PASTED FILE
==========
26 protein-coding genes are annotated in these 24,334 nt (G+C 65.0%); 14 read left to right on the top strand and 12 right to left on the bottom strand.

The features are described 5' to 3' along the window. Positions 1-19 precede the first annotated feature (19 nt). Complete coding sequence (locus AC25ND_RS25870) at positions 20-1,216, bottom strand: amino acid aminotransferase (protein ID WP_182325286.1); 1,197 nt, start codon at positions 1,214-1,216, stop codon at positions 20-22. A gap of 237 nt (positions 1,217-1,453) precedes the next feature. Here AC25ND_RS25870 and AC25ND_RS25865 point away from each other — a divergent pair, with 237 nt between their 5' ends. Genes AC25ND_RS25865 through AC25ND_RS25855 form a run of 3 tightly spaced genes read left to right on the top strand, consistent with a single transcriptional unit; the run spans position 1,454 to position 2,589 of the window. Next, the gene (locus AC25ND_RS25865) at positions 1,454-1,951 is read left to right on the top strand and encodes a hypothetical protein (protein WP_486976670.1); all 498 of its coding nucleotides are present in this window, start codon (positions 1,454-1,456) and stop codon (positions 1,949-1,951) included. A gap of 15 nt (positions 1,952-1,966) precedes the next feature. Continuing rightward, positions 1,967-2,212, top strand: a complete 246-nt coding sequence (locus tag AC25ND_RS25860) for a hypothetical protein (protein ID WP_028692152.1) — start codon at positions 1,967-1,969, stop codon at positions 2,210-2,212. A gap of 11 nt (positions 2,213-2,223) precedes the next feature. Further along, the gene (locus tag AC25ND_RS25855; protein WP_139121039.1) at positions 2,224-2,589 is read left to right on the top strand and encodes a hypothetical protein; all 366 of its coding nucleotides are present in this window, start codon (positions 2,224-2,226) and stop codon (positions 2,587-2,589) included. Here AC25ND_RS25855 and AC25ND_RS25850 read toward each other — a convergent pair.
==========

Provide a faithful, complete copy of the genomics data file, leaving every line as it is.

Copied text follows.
26 protein-coding genes are annotated in these 24,334 nt (G+C 65.0%); 14 read left to right on the top strand and 12 right to left on the bottom strand.

The features are described 5' to 3' along the window. Positions 1-19 precede the first annotated feature (19 nt). Complete coding sequence (locus AC25ND_RS25870) at positions 20-1,216, bottom strand: amino acid aminotransferase (protein ID WP_182325286.1); 1,197 nt, start codon at positions 1,214-1,216, stop codon at positions 20-22. A gap of 237 nt (positions 1,217-1,453) precedes the next feature. Here AC25ND_RS25870 and AC25ND_RS25865 point away from each other — a divergent pair, with 237 nt between their 5' ends. Genes AC25ND_RS25865 through AC25ND_RS25855 form a run of 3 tightly spaced genes read left to right on the top strand, consistent with a single transcriptional unit; the run spans position 1,454 to position 2,589 of the window. Next, the gene (locus AC25ND_RS25865) at positions 1,454-1,951 is read left to right on the top strand and encodes a hypothetical protein (protein WP_486976670.1); all 498 of its coding nucleotides are present in this window, start codon (positions 1,454-1,456) and stop codon (positions 1,949-1,951) included. A gap of 15 nt (positions 1,952-1,966) precedes the next feature. Continuing rightward, positions 1,967-2,212, top strand: a complete 246-nt coding sequence (locus tag AC25ND_RS25860) for a hypothetical protein (protein ID WP_028692152.1) — start codon at positions 1,967-1,969, stop codon at positions 2,210-2,212. A gap of 11 nt (positions 2,213-2,223) precedes the next feature. Further along, the gene (locus tag AC25ND_RS25855; protein WP_139121039.1) at positions 2,224-2,589 is read left to right on the top strand and encodes a hypothetical protein; all 366 of its coding nucleotides are present in this window, start codon (positions 2,224-2,226) and stop codon (positions 2,587-2,589) included. Here AC25ND_RS25855 and AC25ND_RS25850 read toward each other — a convergent pair.